This case study emphasizes the importance of seeking out and dealing with all the aspects of a case and not assuming that the various root causes are linked in any obvious way.
The client was the daughter of an existing client who had done very well using EFT for her own problems. I had not seen the daughter, but the mother rang on the clinic’s 24-hour help line in a terrible panic saying that her daughter was having a heart attack. From the description the mother gave over the phone, this did seem to be the case. The daughter, Jean (not her real name), was reporting the classic symptoms of a heart attack (myocardial infarction): pain in the centre of the chest radiating down the left arm, weakness of the arm muscles, shortness of breath, and a cold clammy skin. The only unusual thing about the attack was that the victim was a healthy young female non-smoker in her 20s—not an obvious candidate for a heart attack.
Jean was some 30 miles away from me and all I could suggest was that her mother immediately ring for an ambulance and take her to the hospital.
Jean went to the hospital and the emergency staff also recognized her condition as a myocardial infarction. She was immediately moved to an intensive-care ward and subjected to a barrage of tests. The test showed that she was not suffering from an infarction and after a further period of observation she was sent home.
In the next few days, Jean suffered three more "infarctions." Her mother brought her to me for an investigation. On her arrival at my office, Jean looked fit and well and showed none of the warning signs of a potential heart attack victim. We discussed the background to the problem and earlier events of a similar nature. Jean mentioned that when she was upset or annoyed, she had often had less severe pains in her chest and arms and that a sign she was becoming upset by a situation was a tingling in her left arm. It seemed that these "infarctions" were linked to times she was upset or angry. The event that triggered the severe attack that led to her hospitalization was her witnessing a traumatic event on TV; this event upset her greatly. This in itself could be a trigger for a true heart attack, but I was relying on the accuracy of the hospital tests that showed that her symptoms were not myocardial infarction.
The problem had first appeared while Jean’s cousin, who she disliked, was staying with them in their home. Jean could remember her cousin "winding her up" and the pains starting as soon as her cousin began his antics. The mere thinking of her cousin and saying his name caused her to become emotional. Here was a clear place to start using EFT.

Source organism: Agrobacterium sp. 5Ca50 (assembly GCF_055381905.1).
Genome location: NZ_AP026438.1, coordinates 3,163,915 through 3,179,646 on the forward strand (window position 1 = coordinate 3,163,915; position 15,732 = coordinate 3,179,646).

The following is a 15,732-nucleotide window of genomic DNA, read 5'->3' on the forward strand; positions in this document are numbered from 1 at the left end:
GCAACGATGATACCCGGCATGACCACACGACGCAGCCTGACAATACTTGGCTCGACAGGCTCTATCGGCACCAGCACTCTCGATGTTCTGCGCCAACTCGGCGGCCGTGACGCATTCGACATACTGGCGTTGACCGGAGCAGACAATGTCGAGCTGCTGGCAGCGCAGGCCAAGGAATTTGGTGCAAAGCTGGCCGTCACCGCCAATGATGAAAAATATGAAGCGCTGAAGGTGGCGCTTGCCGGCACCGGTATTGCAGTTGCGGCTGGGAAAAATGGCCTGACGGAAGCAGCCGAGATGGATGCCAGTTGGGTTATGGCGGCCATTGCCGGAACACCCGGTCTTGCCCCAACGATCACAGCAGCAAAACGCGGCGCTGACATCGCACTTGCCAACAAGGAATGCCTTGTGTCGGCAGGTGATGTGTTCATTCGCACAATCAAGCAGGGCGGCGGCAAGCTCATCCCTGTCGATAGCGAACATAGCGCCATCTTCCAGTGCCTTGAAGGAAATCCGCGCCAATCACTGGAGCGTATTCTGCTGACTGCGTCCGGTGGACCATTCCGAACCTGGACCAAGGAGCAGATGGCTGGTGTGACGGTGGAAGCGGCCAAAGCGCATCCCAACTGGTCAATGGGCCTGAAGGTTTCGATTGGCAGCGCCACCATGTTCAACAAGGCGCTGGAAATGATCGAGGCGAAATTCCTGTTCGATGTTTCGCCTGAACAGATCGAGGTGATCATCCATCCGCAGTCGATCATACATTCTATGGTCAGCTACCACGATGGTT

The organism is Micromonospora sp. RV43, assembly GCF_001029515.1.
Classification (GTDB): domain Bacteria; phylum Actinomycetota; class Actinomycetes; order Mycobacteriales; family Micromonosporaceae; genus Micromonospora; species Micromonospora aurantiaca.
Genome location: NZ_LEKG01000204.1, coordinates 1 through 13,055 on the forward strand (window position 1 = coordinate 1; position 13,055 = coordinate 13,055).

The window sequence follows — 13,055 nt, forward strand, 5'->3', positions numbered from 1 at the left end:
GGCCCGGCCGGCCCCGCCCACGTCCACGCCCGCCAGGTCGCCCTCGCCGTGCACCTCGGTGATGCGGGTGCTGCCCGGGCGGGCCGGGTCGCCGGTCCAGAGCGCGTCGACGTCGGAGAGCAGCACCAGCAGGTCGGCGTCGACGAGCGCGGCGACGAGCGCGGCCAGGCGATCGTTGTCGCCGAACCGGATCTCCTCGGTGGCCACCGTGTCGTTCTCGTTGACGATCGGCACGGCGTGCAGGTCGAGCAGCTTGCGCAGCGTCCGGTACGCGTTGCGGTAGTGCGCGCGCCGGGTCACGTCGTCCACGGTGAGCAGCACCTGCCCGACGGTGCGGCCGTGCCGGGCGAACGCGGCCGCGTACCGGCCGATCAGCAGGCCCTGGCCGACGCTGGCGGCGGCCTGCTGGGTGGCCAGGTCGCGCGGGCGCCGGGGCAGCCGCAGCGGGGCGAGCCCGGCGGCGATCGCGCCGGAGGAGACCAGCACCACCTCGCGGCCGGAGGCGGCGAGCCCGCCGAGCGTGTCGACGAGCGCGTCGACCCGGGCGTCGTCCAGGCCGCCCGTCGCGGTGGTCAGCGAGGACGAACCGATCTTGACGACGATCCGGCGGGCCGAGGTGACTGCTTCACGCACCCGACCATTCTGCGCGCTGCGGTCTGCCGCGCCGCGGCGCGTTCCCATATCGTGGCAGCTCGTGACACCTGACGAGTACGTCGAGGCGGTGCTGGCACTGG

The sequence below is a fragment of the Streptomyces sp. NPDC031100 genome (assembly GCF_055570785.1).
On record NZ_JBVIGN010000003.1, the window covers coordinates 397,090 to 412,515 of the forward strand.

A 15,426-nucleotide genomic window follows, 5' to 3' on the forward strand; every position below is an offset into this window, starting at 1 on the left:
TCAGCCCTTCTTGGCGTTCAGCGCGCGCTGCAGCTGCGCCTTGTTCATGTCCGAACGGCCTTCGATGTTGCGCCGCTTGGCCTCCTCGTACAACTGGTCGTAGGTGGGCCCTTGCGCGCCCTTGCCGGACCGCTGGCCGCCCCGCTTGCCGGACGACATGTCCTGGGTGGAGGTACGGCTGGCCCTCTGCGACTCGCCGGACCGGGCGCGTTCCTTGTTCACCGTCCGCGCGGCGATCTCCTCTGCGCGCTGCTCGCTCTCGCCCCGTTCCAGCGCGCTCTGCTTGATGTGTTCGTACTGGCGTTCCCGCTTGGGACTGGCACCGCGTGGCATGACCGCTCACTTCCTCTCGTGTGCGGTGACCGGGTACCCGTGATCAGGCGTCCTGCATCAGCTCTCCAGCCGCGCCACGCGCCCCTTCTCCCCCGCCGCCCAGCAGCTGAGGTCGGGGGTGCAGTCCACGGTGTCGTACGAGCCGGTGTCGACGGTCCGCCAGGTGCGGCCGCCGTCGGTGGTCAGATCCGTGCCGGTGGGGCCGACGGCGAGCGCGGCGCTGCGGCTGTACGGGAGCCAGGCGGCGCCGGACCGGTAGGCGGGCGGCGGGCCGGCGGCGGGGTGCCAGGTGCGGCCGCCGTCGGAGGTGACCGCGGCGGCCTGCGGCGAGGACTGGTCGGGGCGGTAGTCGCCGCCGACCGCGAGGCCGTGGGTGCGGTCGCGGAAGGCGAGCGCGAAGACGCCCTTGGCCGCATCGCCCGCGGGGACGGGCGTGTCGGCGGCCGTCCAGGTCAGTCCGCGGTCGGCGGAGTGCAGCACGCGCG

Jean was aware of EFT and its power as her mother had been a successful patient of mine, so she was a good and willing subject. We used the Movie Technique to work through a number of incidents involving her cousin until she could think of no more. At that point, she was able to think of her cousin and mention his name without any emotion, and could even remember some good times they had had together.
We then turned to the traumatic event seen on the TV. Using the Tearless Trauma Technique, I first wondered aloud what would be her reaction if she thought about it and then I directly asked her what she thought her reaction would be. She was calm but still upset by the incident, so we tapped some more, until she felt completely relaxed about it. We discussed the TV incident and I had Jean bring it to mind in an increasingly vivid way, tapping all the time. Jean was able to discuss the incident. While she still felt unhappy about it and that it had been shown on TV, she was not emotional and could talk about the pros and cons of its transmission.
After a quick check that the situation involving her cousin had remained clear, I could have finished the session and called it a success. However, it is always worth checking for earlier root causes, and I asked Jean if she could recall any earlier similar incidents. She could recall one—a long forgotten incident from years previous. It was not similar to the incidents we had been working with in any way nor connected with them (or so she thought!), but it had just popped into her mind.
Many years earlier she had been asleep in bed and her mother had woken her insisting that she rush out to help her younger sister. The sister had walked to the bus stop on her way to school without an umbrella and it was raining hard. Jean jumped out of bed, put a raincoat on over her nightclothes, and rushed out—still half asleep—to take an umbrella to her sister waiting at the bus stop. When she returned home, she was soaking wet and the arm that had been carrying the umbrella was aching and full of "pins and needles." In recounting this tale, Jean burst into tears.
We tapped all over the incident, without a Setup phrase, but using "garbage and gold" reminder phrases. We covered a lot of ground: her anger with her mother for waking her, her anger with herself for oversleeping, her anger with her little sister for existing, the fear she had for her sister getting wet, being wet herself, the pain in her arm, and much more. In the end, Jean was laughing at the vision of herself as a teenager sopping wet in a raincoat and nightclothes carrying a somewhat ineffectual umbrella.
Had we found the root cause of her "infarction"? Probably not, but we had removed sufficient table legs for the table that produced the infarction symptoms to fall over. It is now some months since she came to visit me and she has had no further problems.